The Role of Theranostics in Nuclear Medicine: Cancer Diagnosis and Management

Steven Marks*

*President, MedCom Consultants, Inc, Potomac MD

Address correspondence to: Steven Marks, MedCom Consultants Inc, 1311 Fallsmead Way, Potomac MD 20854. Email:

Disclosure statement: The author reports having no financial or advisory relationship with any corporate, medical, or political organization doing work related to this paper or other business activity at MedCom Consultants, Inc.

AKH Inc. planners and reviewers have no relevant financial relationships to disclose.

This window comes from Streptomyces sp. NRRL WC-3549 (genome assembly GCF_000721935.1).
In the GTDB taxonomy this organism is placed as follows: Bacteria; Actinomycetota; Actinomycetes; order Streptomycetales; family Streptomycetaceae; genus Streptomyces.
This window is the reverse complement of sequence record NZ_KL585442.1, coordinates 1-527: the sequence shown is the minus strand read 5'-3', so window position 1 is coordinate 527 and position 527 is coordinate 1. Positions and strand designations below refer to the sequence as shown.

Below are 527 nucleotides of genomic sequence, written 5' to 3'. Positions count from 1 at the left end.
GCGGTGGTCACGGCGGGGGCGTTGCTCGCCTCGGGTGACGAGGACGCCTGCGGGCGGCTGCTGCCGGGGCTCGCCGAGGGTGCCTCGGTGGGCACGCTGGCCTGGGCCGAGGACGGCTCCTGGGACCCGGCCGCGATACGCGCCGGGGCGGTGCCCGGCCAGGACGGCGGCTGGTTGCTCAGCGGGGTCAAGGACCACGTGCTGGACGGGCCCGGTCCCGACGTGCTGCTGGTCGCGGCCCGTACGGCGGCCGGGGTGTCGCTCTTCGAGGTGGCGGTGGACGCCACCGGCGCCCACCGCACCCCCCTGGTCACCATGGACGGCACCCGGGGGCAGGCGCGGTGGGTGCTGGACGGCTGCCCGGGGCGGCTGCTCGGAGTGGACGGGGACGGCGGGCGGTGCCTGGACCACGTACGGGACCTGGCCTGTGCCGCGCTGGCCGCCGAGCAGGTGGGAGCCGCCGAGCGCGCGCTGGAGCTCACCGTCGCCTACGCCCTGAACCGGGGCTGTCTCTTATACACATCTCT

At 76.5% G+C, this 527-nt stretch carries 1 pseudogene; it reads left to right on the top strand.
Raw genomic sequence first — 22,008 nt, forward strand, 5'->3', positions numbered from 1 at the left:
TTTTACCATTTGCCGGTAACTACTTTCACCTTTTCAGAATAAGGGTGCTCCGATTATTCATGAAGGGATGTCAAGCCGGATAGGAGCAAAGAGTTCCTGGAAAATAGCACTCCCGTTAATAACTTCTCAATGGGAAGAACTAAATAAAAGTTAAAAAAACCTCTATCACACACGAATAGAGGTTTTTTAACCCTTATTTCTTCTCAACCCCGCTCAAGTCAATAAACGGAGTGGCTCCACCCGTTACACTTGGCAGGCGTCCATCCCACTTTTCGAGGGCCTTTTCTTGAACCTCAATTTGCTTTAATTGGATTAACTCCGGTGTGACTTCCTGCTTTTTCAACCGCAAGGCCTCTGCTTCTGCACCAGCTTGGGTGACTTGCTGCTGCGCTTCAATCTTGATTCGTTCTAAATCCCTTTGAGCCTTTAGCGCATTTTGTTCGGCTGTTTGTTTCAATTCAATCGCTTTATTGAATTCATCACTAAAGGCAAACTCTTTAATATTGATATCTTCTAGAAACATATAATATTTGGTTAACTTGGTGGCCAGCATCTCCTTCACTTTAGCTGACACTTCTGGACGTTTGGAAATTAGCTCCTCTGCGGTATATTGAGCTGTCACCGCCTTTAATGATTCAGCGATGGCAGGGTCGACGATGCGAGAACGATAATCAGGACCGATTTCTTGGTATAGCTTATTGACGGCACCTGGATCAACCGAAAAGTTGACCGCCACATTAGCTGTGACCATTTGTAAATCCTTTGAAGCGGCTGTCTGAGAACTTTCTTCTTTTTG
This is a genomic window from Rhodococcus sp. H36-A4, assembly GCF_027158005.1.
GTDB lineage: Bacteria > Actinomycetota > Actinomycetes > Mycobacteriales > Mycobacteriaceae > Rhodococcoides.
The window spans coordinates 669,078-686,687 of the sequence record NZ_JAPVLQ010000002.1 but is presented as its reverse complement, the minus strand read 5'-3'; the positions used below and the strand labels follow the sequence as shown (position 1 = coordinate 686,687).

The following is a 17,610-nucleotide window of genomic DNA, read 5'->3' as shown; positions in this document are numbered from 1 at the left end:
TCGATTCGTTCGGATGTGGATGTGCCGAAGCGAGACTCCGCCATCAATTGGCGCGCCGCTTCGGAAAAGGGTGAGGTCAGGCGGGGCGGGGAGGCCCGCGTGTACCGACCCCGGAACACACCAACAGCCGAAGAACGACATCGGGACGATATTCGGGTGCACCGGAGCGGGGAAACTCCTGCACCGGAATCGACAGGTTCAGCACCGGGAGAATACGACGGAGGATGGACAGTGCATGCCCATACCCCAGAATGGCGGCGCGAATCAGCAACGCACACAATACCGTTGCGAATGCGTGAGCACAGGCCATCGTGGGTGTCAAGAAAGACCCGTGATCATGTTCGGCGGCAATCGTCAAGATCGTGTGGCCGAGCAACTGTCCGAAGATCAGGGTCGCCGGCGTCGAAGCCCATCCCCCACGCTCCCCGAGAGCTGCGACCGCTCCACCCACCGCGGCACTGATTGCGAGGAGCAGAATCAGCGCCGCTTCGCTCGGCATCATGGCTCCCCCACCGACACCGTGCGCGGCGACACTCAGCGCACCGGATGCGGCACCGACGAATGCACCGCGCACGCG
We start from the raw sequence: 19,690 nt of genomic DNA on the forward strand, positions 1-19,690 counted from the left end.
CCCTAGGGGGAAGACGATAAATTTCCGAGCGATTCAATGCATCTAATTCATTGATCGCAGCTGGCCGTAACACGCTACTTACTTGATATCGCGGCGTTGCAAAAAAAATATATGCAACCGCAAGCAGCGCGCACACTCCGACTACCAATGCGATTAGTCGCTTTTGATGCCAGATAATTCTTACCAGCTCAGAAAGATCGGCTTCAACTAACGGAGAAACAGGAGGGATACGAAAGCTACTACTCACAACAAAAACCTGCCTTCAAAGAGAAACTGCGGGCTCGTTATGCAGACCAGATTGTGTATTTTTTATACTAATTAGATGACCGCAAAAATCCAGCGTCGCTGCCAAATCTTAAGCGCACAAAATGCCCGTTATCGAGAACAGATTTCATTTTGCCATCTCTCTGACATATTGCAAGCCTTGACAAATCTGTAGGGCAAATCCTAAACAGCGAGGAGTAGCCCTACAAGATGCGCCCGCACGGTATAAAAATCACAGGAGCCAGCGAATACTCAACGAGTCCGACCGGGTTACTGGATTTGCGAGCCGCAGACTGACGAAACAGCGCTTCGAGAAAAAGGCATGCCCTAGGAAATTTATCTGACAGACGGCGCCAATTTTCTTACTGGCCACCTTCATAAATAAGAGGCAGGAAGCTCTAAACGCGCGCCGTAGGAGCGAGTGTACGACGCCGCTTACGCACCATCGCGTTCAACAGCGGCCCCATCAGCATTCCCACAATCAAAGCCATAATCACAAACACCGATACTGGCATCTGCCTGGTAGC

Precision therapy in cancer is critical to the delivery of safe and efficacious care. Radiotheranostics, a novel approach in nuclear medicine that combines imaging and therapeutics, has become an invaluable way to personalize the diagnosis and treatment of patients with neoplastic diseases. Theranostics provides a platform for identifying the biologic targets of the disease process and the patients who will benefit most from the use of radionuclide agents. This approach can predict response and risk of toxicity, and can monitor the course of therapy. Since the introduction of the first agent, radioiodine, in 1941, the number and types of radiotheranostic agents under investigation and in clinical use have burgeoned. Newer isotopes, which include radiolabeled somatostatin receptor analogs for neuroendocrine tumors, prostate-specific membrane antigen in prostate cancer, and chemokine receptors in multiple myeloma, have yielded promising results in clinical studies; further research is underway on these and other molecular targets, as well as on the use of high-energy alpha particles for the treatment of disseminated residual tumors. As new agents emerge, questions regarding regulatory approval and reimbursement will need to be addressed, so these important treatments can assume their proper place in the armamentarium of cancer diagnosis and management.

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